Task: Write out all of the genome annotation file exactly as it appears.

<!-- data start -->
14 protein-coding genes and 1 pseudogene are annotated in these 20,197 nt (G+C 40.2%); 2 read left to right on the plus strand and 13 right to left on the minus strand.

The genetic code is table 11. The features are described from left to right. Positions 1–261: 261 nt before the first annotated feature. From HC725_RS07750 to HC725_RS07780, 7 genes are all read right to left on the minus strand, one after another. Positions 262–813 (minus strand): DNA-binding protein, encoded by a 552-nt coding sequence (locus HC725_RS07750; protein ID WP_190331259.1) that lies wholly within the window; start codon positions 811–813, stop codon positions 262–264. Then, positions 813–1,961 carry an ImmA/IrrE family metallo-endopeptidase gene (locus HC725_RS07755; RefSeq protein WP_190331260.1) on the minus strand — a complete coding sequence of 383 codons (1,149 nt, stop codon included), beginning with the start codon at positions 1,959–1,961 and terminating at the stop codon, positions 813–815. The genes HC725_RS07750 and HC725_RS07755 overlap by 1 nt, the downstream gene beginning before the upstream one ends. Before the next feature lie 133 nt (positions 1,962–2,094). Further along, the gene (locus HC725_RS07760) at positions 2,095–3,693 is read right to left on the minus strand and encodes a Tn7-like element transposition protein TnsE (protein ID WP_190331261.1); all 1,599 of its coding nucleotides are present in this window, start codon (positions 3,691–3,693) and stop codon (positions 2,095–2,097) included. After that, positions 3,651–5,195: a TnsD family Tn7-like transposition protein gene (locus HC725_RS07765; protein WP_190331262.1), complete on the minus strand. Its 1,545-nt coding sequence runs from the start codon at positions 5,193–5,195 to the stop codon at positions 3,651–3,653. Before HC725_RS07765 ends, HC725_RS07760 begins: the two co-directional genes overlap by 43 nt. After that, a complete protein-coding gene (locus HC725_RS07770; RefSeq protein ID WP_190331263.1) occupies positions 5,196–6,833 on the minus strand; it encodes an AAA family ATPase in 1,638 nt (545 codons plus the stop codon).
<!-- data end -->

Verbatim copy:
14 protein-coding genes and 1 pseudogene are annotated in these 20,197 nt (G+C 40.2%); 2 read left to right on the plus strand and 13 right to left on the minus strand.

The genetic code is table 11. The features are described from left to right. Positions 1–261: 261 nt before the first annotated feature. From HC725_RS07750 to HC725_RS07780, 7 genes are all read right to left on the minus strand, one after another. Positions 262–813 (minus strand): DNA-binding protein, encoded by a 552-nt coding sequence (locus HC725_RS07750; protein ID WP_190331259.1) that lies wholly within the window; start codon positions 811–813, stop codon positions 262–264. Then, positions 813–1,961 carry an ImmA/IrrE family metallo-endopeptidase gene (locus HC725_RS07755; RefSeq protein WP_190331260.1) on the minus strand — a complete coding sequence of 383 codons (1,149 nt, stop codon included), beginning with the start codon at positions 1,959–1,961 and terminating at the stop codon, positions 813–815. The genes HC725_RS07750 and HC725_RS07755 overlap by 1 nt, the downstream gene beginning before the upstream one ends. Before the next feature lie 133 nt (positions 1,962–2,094). Further along, the gene (locus HC725_RS07760) at positions 2,095–3,693 is read right to left on the minus strand and encodes a Tn7-like element transposition protein TnsE (protein ID WP_190331261.1); all 1,599 of its coding nucleotides are present in this window, start codon (positions 3,691–3,693) and stop codon (positions 2,095–2,097) included. After that, positions 3,651–5,195: a TnsD family Tn7-like transposition protein gene (locus HC725_RS07765; protein WP_190331262.1), complete on the minus strand. Its 1,545-nt coding sequence runs from the start codon at positions 5,193–5,195 to the stop codon at positions 3,651–3,653. Before HC725_RS07765 ends, HC725_RS07760 begins: the two co-directional genes overlap by 43 nt. After that, a complete protein-coding gene (locus HC725_RS07770; RefSeq protein ID WP_190331263.1) occupies positions 5,196–6,833 on the minus strand; it encodes an AAA family ATPase in 1,638 nt (545 codons plus the stop codon).